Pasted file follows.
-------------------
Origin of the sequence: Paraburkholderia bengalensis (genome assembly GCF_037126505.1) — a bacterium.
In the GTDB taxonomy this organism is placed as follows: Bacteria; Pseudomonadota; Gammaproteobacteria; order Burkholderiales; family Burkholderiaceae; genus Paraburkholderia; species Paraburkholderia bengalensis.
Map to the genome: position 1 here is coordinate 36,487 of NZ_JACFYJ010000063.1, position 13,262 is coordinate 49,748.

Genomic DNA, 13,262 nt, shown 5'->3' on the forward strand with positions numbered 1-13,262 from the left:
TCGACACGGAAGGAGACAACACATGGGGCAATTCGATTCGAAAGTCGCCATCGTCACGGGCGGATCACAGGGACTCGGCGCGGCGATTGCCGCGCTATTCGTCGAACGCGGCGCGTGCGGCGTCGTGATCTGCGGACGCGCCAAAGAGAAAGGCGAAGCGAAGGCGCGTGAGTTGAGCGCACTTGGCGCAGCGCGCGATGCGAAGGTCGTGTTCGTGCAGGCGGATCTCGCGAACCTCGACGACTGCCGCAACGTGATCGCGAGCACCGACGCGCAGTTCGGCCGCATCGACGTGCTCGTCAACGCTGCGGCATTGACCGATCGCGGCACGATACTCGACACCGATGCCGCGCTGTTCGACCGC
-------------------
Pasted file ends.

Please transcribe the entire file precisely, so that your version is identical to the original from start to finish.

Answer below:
Origin of the sequence: Paraburkholderia bengalensis (genome assembly GCF_037126505.1) — a bacterium.
In the GTDB taxonomy this organism is placed as follows: Bacteria; Pseudomonadota; Gammaproteobacteria; order Burkholderiales; family Burkholderiaceae; genus Paraburkholderia; species Paraburkholderia bengalensis.
Map to the genome: position 1 here is coordinate 36,487 of NZ_JACFYJ010000063.1, position 13,262 is coordinate 49,748.

Genomic DNA, 13,262 nt, shown 5'->3' on the forward strand with positions numbered 1-13,262 from the left:
TCGACACGGAAGGAGACAACACATGGGGCAATTCGATTCGAAAGTCGCCATCGTCACGGGCGGATCACAGGGACTCGGCGCGGCGATTGCCGCGCTATTCGTCGAACGCGGCGCGTGCGGCGTCGTGATCTGCGGACGCGCCAAAGAGAAAGGCGAAGCGAAGGCGCGTGAGTTGAGCGCACTTGGCGCAGCGCGCGATGCGAAGGTCGTGTTCGTGCAGGCGGATCTCGCGAACCTCGACGACTGCCGCAACGTGATCGCGAGCACCGACGCGCAGTTCGGCCGCATCGACGTGCTCGTCAACGCTGCGGCATTGACCGATCGCGGCACGATACTCGACACCGATGCCGCGCTGTTCGACCGC